Household level measures of residential mobility

The measurement of residential mobility for households is a more complicated matter than for individuals because it is difficult to disentangle household moves from changes in household composition. Community initiatives are often interested in the latter because household turnover has different implications for their programming than does the movement of individuals. Households may be doubling up, for example, or children may be placed with relatives in new homes. The census measures do not distinguish between individuals who return to or become part of an established household, such as a child returning from college or the addition of a spouse to the family, and an entirely new household moving in. Capturing these distinctions requires survey data on the same households over time. The survey must contain information on the individuals who compose the household at each survey point, allowing analysts to compare household membership to determine whether individuals or the entire household moved.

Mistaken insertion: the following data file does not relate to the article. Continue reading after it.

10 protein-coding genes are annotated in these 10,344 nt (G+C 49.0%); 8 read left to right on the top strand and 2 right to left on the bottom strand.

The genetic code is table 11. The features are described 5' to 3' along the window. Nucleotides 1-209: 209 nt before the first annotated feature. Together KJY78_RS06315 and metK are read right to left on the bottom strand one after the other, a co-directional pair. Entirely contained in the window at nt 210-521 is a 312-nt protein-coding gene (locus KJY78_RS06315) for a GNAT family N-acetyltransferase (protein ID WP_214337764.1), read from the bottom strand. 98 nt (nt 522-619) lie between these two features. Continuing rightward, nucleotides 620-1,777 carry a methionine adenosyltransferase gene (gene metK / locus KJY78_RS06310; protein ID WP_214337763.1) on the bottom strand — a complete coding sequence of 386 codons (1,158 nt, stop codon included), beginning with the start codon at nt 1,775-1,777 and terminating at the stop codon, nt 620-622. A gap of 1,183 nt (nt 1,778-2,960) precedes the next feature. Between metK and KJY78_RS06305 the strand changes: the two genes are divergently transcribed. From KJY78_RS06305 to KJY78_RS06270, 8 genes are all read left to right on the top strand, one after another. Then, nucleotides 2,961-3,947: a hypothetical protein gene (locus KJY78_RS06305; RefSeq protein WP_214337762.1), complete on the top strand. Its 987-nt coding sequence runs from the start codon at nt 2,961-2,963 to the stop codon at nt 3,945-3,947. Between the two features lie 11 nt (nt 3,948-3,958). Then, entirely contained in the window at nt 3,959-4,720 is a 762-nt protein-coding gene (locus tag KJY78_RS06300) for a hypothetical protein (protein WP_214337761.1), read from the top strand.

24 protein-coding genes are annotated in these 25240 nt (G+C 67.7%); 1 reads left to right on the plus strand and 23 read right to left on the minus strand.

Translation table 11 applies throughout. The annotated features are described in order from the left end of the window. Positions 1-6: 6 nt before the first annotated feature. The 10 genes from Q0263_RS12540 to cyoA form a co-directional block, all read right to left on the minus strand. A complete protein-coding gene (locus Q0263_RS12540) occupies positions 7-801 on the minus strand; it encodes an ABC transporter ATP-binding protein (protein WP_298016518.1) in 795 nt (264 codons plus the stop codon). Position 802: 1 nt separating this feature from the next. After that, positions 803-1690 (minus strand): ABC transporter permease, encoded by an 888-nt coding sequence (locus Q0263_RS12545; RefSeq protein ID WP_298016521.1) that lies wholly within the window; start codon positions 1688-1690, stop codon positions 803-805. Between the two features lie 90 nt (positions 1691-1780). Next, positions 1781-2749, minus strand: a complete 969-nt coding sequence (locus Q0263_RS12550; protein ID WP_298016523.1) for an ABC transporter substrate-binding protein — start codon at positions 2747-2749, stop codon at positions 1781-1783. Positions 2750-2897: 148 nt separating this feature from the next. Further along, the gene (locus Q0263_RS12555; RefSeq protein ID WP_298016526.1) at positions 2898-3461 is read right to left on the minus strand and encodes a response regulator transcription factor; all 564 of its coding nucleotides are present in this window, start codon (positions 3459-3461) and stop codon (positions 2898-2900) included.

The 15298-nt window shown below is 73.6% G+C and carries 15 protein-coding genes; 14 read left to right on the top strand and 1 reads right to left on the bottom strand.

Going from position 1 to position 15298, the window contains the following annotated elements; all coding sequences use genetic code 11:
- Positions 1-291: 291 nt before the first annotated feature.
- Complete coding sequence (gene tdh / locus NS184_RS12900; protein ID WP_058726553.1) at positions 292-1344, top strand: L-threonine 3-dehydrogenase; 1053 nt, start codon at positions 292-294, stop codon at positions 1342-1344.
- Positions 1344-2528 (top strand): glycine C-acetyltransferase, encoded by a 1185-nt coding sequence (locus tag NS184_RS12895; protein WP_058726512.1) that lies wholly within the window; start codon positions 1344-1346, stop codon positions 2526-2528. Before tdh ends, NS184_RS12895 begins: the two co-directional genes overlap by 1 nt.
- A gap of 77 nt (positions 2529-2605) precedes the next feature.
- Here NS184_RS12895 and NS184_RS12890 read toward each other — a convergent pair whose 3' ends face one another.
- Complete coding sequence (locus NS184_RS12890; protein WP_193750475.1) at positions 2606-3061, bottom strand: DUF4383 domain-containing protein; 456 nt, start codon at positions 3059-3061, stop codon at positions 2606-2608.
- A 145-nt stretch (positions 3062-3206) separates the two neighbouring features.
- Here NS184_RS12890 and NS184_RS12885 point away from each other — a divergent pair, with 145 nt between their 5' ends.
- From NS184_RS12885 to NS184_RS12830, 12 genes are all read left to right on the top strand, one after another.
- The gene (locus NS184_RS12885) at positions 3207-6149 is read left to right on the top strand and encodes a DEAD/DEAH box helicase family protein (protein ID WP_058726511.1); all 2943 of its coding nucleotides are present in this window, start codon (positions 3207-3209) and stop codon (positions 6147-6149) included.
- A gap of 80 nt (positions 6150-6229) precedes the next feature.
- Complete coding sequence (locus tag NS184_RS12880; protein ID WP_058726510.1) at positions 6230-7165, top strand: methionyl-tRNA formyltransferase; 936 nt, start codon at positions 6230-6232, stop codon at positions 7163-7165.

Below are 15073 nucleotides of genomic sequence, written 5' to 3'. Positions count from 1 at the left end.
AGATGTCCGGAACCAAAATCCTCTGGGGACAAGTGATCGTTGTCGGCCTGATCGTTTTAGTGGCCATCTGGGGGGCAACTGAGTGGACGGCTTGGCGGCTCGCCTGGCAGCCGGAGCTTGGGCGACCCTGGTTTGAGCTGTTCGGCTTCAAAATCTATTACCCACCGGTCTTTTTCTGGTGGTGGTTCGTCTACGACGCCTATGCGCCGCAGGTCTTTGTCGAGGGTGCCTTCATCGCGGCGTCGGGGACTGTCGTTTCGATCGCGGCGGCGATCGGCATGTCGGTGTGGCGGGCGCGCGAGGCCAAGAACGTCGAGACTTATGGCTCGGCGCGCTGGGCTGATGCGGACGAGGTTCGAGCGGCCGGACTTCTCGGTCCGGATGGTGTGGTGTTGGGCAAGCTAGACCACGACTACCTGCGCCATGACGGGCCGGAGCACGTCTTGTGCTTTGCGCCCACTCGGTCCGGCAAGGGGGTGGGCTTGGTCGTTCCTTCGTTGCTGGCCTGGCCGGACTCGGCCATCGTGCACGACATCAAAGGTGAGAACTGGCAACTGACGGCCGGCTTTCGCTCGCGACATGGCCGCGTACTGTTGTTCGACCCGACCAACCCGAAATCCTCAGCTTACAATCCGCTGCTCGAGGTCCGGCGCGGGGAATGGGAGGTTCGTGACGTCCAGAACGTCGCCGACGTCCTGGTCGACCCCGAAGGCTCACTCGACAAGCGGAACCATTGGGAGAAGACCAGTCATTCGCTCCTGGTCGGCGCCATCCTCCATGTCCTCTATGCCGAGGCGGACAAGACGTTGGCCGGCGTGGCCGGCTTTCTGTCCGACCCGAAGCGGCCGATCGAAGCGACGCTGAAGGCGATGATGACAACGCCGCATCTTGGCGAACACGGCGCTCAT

Data collected in low-income neighborhoods in 10 cities for the Annie E Casey’s Making Connections program provides an example of this kind of analysis.[6] By matching the individuals in the household rosters gathered during different waves of the survey, researchers were able to determine whether the entire household made a residential move, or whether specific individuals left or joined the household. Their analysis found that household compositional changes were much more frequent than residential moves that involved the entire household relocating.[7] This type of analysis was also able to characterize the household changes based on the ages and relationships of household members.